This is just as my theory predicts. PHD is a lean-tissue supporting diet, and if his lean tissue is well nourished, he should feel little hunger. If his lean tissue heals fast enough, then his lean-tissue drive will decrease faster than his leptin signaling, his equilibrium weight determined by the balance of these two drives will always be below his actual weight, and he should experience smooth weight loss. Which he did
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Old 07-30-2013, 12:27 AM   #168
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I have resistance bands, tubes etc. I've done a fair amount of my rehab work with them but now realise that most of this was isolated muscle groups rather than compound, so they won't have had the overall beneficial impact that I've needed.

I also have a good set of workout straps but again, for mobility reasons, they've been used to target specific muscle sets not compound work.

I'm beginning to understand why I might have lost so much of my overall muscle mass - that in conjunction with my habitually low protein intake although, overall, my nutrition has been conventionally very good.

That's an intriguing theory about lean tissue signalling as a hunger driver in addition to fat mass defence signalling. I must read into this further as it sounds very plausible.

As ever, thank you, Sunday.
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Old 07-30-2013, 05:50 AM   #169
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Yes, I thought you have been eating very healthy paleo-ish, much longer than I have. And, if I am not mistaken, you have been eating bone broth and liver for quite some time. Both of the two additions, have changed my life quite a bit.

I am also very concerned with my mother's diet because after reading up on Sarcopenia, I know she lives under nourished. Especially with protein. I spend a lot of time speaking to her about how good this plan has been for me, but I can't change her WOE, just hope to influence her.
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Old 07-30-2013, 09:53 AM   #170
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Originally Posted by sunday View Post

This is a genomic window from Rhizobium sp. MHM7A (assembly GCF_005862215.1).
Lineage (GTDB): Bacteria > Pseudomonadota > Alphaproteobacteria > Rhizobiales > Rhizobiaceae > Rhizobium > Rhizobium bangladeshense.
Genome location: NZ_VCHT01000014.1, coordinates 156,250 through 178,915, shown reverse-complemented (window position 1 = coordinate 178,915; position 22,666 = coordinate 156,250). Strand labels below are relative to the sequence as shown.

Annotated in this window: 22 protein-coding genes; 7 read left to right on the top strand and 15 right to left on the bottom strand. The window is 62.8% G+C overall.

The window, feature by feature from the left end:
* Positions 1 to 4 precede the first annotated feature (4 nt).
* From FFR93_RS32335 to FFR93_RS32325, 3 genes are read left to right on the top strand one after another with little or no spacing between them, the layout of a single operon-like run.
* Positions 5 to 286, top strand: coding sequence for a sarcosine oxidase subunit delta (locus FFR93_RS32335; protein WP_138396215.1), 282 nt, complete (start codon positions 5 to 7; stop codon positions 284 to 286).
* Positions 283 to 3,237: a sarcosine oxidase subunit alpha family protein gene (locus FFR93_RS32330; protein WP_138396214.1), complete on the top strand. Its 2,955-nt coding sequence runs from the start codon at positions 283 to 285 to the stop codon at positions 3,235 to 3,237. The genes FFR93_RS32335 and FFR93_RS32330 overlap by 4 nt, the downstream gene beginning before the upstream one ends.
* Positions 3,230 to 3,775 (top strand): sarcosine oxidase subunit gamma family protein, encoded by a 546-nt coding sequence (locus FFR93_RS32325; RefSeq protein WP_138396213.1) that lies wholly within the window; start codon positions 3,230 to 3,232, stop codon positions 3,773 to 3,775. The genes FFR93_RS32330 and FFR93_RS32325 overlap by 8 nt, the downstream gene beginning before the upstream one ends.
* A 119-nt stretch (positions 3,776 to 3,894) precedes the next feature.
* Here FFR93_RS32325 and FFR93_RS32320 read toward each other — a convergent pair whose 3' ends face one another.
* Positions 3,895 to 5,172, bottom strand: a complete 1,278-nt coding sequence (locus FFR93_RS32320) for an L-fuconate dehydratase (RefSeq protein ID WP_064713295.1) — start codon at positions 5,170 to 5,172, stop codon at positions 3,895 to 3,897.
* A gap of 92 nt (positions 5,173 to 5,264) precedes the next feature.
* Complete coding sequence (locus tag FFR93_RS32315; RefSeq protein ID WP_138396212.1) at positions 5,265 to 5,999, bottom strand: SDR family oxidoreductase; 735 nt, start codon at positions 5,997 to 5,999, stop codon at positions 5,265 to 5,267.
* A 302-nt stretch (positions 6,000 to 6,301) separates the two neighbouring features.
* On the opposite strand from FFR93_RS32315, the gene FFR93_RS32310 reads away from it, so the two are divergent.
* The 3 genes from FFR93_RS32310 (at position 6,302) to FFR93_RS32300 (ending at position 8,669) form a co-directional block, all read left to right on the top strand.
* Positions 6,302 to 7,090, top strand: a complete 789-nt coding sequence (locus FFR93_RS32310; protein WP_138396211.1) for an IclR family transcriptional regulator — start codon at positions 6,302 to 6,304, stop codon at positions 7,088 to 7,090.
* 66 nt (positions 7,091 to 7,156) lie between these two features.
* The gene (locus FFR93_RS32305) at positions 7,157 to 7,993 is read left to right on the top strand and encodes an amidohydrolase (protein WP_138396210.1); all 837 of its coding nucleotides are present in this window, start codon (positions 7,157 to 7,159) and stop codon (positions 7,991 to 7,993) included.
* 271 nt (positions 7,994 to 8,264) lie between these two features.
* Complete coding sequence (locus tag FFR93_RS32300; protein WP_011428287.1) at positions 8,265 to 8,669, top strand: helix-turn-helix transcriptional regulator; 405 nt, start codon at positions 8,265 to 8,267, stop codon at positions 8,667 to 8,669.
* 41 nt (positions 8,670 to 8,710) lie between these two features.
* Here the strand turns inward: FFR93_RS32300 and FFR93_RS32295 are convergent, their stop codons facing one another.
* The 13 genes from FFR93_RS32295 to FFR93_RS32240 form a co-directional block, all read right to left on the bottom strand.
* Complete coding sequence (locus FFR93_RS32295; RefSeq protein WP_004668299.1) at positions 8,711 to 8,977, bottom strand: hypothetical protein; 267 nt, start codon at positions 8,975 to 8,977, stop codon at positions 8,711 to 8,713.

And, if I am not mistaken, you have been eating bone broth and liver for quite some time....
I can't change her WOE, just hope to influence her.
Yes - bone broth and offal were staples of my childhood and subsequently. Much tho' both initially startled my DH who was unaccustomed to them, he now accepts them with equanimity although he still prefers kidney/heart to be well concealed in any dish.

DH still finds it odd when I'm boiling pigs' trotters or cow heels for their gelatine or stock but he eats them readily enough.

That is all that you can do with your mother, Sunday. Dietary change stresses some people enormously, even to think about it. If she sees you flourishing, maybe she will come around - who knows.
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Old 07-30-2013, 09:58 AM   #171
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Yes - bone broth and offal were staples of my childhood and subsequently. Much tho' both initially startled my DH who was unaccustomed to them, he now accepts them with equanimity although he still prefers kidney/heart to be well concealed in any dish.

DH still finds it odd when I'm boiling pigs' trotters or cow heels for their gelatine or stock but he eats them readily enough.

That is all that you can do with your mother, Sunday. Dietary change stresses some people enormously, even to think about it. If she sees you flourishing, maybe she will come around - who knows.
She did start eating a couple of tbsp. of coconut oil per day, because her sister is slipping with dementia and she remembered that I had sent her some for Christmas.

I love to hear that DH is becoming healthy with you. I know you have heard me lament about my own grumpy ol man. He thinks I have jumped off the deep end and just shakes his head when I make liver or broth.